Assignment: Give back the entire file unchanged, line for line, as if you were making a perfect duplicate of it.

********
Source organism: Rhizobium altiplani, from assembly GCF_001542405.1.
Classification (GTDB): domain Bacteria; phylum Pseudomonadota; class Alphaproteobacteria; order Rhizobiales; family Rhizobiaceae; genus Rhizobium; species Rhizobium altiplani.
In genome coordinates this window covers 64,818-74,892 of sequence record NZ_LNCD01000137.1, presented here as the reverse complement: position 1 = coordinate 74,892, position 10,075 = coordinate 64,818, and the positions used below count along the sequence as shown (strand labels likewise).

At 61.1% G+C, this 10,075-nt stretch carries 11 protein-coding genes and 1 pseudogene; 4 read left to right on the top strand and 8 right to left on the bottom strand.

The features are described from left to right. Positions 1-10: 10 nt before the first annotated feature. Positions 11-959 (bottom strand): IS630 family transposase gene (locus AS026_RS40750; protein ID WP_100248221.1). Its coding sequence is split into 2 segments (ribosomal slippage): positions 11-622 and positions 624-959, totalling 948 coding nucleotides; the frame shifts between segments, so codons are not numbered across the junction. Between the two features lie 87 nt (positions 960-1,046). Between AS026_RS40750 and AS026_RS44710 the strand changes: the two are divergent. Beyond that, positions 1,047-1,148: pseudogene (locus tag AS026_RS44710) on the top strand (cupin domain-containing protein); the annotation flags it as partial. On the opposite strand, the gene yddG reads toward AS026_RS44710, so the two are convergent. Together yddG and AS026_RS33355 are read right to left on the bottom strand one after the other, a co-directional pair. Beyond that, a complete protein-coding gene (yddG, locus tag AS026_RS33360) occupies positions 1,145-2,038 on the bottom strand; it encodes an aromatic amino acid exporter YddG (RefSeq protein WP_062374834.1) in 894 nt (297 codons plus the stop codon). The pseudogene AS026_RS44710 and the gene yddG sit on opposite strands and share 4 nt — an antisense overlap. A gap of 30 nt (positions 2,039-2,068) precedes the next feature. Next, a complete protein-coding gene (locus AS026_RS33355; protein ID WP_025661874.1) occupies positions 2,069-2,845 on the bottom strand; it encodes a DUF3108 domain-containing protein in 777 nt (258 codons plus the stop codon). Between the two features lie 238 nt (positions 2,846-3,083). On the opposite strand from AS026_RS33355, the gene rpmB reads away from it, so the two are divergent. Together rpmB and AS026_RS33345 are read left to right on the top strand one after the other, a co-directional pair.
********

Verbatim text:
Source organism: Rhizobium altiplani, from assembly GCF_001542405.1.
Classification (GTDB): domain Bacteria; phylum Pseudomonadota; class Alphaproteobacteria; order Rhizobiales; family Rhizobiaceae; genus Rhizobium; species Rhizobium altiplani.
In genome coordinates this window covers 64,818-74,892 of sequence record NZ_LNCD01000137.1, presented here as the reverse complement: position 1 = coordinate 74,892, position 10,075 = coordinate 64,818, and the positions used below count along the sequence as shown (strand labels likewise).

At 61.1% G+C, this 10,075-nt stretch carries 11 protein-coding genes and 1 pseudogene; 4 read left to right on the top strand and 8 right to left on the bottom strand.

The features are described from left to right. Positions 1-10: 10 nt before the first annotated feature. Positions 11-959 (bottom strand): IS630 family transposase gene (locus AS026_RS40750; protein ID WP_100248221.1). Its coding sequence is split into 2 segments (ribosomal slippage): positions 11-622 and positions 624-959, totalling 948 coding nucleotides; the frame shifts between segments, so codons are not numbered across the junction. Between the two features lie 87 nt (positions 960-1,046). Between AS026_RS40750 and AS026_RS44710 the strand changes: the two are divergent. Beyond that, positions 1,047-1,148: pseudogene (locus tag AS026_RS44710) on the top strand (cupin domain-containing protein); the annotation flags it as partial. On the opposite strand, the gene yddG reads toward AS026_RS44710, so the two are convergent. Together yddG and AS026_RS33355 are read right to left on the bottom strand one after the other, a co-directional pair. Beyond that, a complete protein-coding gene (yddG, locus tag AS026_RS33360) occupies positions 1,145-2,038 on the bottom strand; it encodes an aromatic amino acid exporter YddG (RefSeq protein WP_062374834.1) in 894 nt (297 codons plus the stop codon). The pseudogene AS026_RS44710 and the gene yddG sit on opposite strands and share 4 nt — an antisense overlap. A gap of 30 nt (positions 2,039-2,068) precedes the next feature. Next, a complete protein-coding gene (locus AS026_RS33355; protein ID WP_025661874.1) occupies positions 2,069-2,845 on the bottom strand; it encodes a DUF3108 domain-containing protein in 777 nt (258 codons plus the stop codon). Between the two features lie 238 nt (positions 2,846-3,083). On the opposite strand from AS026_RS33355, the gene rpmB reads away from it, so the two are divergent. Together rpmB and AS026_RS33345 are read left to right on the top strand one after the other, a co-directional pair.